Milk stasis – not infection – is the main cause of mastitis

holding_babyPrior to my brush with it, I thought that mastitis was caused by a bacterial infection. This is not completely unreasonable, given that this is precisely how numerous ‘health’ websites define it (FreeMD, eMedicineHealth, HealthSquare to name just a few). When you consider that the symptoms of mastitis can include a fever as well as redness, lumps and pain in the breasts, and treatment can involve antibiotics, the definition seems to make sense.

Unfortunately, it turns out to be somewhat misleading. Whilst bacterial infection may play a part in mastitis, it is in fact inflammation of the breast tissue that is at the root of the condition, and causes the majority of the symptoms. The World Health Organization describes mastitis as ‘an inflammatory condition of the breast, which may or may not be associated with infection’1. They summarize the uncertain relationship between bacterial infection and mastitis as follows:

Many lactating women who have potentially pathogenic bacteria on their skin or in their milk do not develop mastitis.
But:
Many women who do develop mastitis do not have pathogenic organisms in their milk.

This basically means that you can be carrying the bacteria associated with mastitis – and even have it in your milk – without developing the condition, and conversely, you can succumb to mastitis when there is no evidence you’re carrying the bacteria.

So, if mastitis isn’t due to an infection, what does cause it? It appears that the inflammation that characterizes mastitis is a consequence of ‘milk stasis’: milk is produced, but then remains in the breast, rather than coming out during feeding. Milk stasis can occur for many reasons, including blockages in the ducts, a decrease in feeding frequency and poor attachment1,4. It’s also possible that stress might play a role, by both increasing milk production and delaying the letdown reflex2. Why milk stasis goes on to cause inflammation isn’t so clear, though it could result from inflammatory substances found in milk irritating the breast tissue, or an immune reaction to certain milk proteins3.

Although bacterial infection is not often the primary cause of mastitis, it is sometimes thought to exacerbate the symptoms3. Determining the precise role it plays, however, is a tricky business. Firstly, it is very hard to ensure that milk cultures are sterile, so it isn’t always possible to know that the bacteria found in a woman’s milk haven’t in fact come from her skin when the sample was taken1. Secondly, as stated above, harmful bacteria can be found in the milk of women who don’t have mastitis, indicating that there is not a simple cause and effect relationship between the two. One possibility is that mild changes initiated by milk stasis may be exacerbated by bacterial activity: symptoms could be considered to be on a scale, from a reduction in milk output but no pain (known as subclinical mastitis), to breast abscess and severe pain, with increasing amounts of bacterial involvement as you move from one end to the other3.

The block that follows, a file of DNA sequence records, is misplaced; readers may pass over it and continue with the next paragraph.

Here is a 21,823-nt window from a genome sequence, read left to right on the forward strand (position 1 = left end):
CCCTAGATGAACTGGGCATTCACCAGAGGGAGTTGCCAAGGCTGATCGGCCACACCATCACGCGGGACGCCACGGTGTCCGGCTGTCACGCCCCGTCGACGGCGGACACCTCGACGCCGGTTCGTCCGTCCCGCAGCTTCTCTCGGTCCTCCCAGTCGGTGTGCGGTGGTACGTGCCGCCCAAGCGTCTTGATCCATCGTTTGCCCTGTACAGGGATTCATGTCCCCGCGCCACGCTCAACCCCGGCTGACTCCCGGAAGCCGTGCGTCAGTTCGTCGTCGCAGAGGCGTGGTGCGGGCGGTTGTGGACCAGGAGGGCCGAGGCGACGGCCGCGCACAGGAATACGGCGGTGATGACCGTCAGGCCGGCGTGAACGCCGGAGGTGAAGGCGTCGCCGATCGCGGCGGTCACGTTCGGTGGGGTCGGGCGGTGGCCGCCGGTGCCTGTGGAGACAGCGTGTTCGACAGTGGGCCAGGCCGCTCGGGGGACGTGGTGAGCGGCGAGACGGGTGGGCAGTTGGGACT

What does all this mean if you find yourself suffering from mastitis? Perhaps the most important thing to remember is that the symptoms are probably due to a milk flow problem, so your top priority should be to address any causes of this. This might include making sure your baby is properly latched on, feeding more frequently and emptying the breast properly at each feed. Many doctors also choose to treat mastitis with antibiotics, although there is a lack of consensus as to which ones to use, and even whether it’s appropriate to use them at all (see when should mastitis be treated with antibiotics?). Whether or not you take medication, the most important thing is to keep the milk moving. Whilst feeding with mastitis doesn’t appear to pose a risk to you or your baby, stopping could well do: not only will it make the symptoms worse, but it will almost certainly jeopardize your milk supply5. Mastitis is a common reason for giving up breastfeeding, but it needn’t be – focus on sorting out your feeding technique and you should hopefully make a rapid recovery.

  1. Mastitis: causes and management. World Health Organization; 2000.
  2. Mediators Inflamm. 2008;2008:298760.
  3. Arch Dis Child. 2003 Sep;88(9):818-21
  4. Cochrane Database Syst Rev. 2009 Jan 21;(1):CD005458.
  5. Am Fam Physician. 2008 Sep 15;78(6):727-31.

My mystery rash is mastitis!

telephoneSix weeks down the line, I felt I had really turned a corner with breastfeeding. My nipples were definitely starting to heal, and C seemed to be getting plenty of milk. Admittedly, she was pretty noisy at times (‘clicking’ noises were a regular occurrence) but as the milk was clearly going down her I didn’t really worry when I noticed a pinkish patch starting to appear on the inside of my left breast.

A couple of days passed, and the patch had turned into a definite rash: a wedge-shaped stripe running from the top right to the nipple of my left breast. It didn’t hurt, and I still wasn’t overly perturbed, but I thought I should probably find out what it was.